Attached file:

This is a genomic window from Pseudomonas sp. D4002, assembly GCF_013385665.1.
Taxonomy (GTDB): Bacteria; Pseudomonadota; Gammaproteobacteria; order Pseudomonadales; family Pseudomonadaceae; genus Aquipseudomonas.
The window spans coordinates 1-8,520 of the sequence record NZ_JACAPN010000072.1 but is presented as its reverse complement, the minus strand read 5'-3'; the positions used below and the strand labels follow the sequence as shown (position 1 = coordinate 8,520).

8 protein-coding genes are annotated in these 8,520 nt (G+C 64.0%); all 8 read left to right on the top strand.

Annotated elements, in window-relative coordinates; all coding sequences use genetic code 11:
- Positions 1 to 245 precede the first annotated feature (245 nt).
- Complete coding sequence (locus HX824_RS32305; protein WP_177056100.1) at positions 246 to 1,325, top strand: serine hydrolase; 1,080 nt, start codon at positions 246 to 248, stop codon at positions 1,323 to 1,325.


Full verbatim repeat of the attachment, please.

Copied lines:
This is a genomic window from Pseudomonas sp. D4002, assembly GCF_013385665.1.
Taxonomy (GTDB): Bacteria; Pseudomonadota; Gammaproteobacteria; order Pseudomonadales; family Pseudomonadaceae; genus Aquipseudomonas.
The window spans coordinates 1-8,520 of the sequence record NZ_JACAPN010000072.1 but is presented as its reverse complement, the minus strand read 5'-3'; the positions used below and the strand labels follow the sequence as shown (position 1 = coordinate 8,520).

8 protein-coding genes are annotated in these 8,520 nt (G+C 64.0%); all 8 read left to right on the top strand.

Annotated elements, in window-relative coordinates; all coding sequences use genetic code 11:
- Positions 1 to 245 precede the first annotated feature (245 nt).
- Complete coding sequence (locus HX824_RS32305; protein WP_177056100.1) at positions 246 to 1,325, top strand: serine hydrolase; 1,080 nt, start codon at positions 246 to 248, stop codon at positions 1,323 to 1,325.